March 20, 2013 - To date, precipitation in March has been near normal to 2 inches above normal for the southern portion of the MARFC service area with the least amounts in the north and in far southeastern Virginia where amounts have been as much as an inch below normal. Over the past 90 days, precipitation has been abundant with most areas running 1 to over 4 1/2 inches above average. Far western Maryland and the eastern panhandle of West Virginia amounts are closer to average plus or minus and inch or so.

Current (March 20) streamflow data from the U.S. Geological Survey shows that streamflows are near or above normal. Groundwater levels are generally near normal or above normal.

A drought watch remains in effect for the upper James River region of Virginia. Drought declarations, if any, are declared by individual states.

Little snow remains but persists in far western Maryland, western areas of the eastern panhandle of West Virginia, and the higher mountains where about 4 inches or less is on the ground. Snow water equivalent, or the amount of water that will be released from the snow when it melts, is about 1 inch or less in these same areas and is considered to be hydrologically insignificant.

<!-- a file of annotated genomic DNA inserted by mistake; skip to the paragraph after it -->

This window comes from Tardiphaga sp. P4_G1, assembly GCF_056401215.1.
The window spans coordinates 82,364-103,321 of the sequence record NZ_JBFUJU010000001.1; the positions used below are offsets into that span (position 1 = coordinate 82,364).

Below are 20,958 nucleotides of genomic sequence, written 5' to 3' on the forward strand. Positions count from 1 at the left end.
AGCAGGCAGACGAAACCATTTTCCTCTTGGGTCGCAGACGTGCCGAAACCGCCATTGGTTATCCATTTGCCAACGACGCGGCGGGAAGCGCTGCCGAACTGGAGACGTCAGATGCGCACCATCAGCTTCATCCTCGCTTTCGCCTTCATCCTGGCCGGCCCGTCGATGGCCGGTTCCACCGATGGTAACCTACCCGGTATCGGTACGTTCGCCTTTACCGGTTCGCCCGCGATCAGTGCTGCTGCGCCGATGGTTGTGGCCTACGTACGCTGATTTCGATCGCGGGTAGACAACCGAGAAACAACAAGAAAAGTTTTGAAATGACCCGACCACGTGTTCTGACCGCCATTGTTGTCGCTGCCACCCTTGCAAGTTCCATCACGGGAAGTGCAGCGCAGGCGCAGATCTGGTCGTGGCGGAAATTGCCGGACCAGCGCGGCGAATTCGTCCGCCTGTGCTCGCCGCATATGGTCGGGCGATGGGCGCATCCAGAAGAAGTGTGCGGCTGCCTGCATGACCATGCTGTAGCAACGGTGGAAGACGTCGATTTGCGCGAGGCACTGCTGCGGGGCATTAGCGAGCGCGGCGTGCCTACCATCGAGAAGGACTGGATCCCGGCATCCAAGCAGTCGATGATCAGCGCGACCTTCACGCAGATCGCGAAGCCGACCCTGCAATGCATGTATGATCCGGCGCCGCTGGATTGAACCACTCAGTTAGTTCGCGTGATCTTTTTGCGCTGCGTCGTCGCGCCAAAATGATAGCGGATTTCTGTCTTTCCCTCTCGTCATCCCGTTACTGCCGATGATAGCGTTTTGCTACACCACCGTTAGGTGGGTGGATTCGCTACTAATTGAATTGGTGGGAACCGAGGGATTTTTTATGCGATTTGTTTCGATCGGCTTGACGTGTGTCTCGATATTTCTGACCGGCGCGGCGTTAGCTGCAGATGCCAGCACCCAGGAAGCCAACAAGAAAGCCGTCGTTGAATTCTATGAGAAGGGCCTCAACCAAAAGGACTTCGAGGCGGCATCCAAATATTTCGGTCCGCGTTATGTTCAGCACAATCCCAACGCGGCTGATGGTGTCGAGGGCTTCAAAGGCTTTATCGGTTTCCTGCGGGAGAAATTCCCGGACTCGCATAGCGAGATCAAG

The weather outlook through early April calls for, on average, near normal precipitation. Temperatures are expected to be below or much below normal for this period. The Climate Prediction Center's 30 day outlook for March calls for near normal precipitation and temperatures. The 90 day outlook for March through May calls for near average precipitation and above normal temperatures.

The outlook for water resources for the next several weeks looks good. Recent storminess has improved water supplies and resources. The onset of spring green-up (which leads to an increase in water usage) may be slowed by the anticipated below normal temperatures, but about average precipitation should continue indicating that water supplies and resources will remain sufficient to abundant for the next several weeks.

In summary, the southern portion of the MARFC service area has sufficient to abundant water resources and water supplies. These water resources are likely to maintain current levels in the upcoming weeks based mainly on current precipitation forecasts and remain sufficient or abundant with no water shortages expected at least for the next several weeks.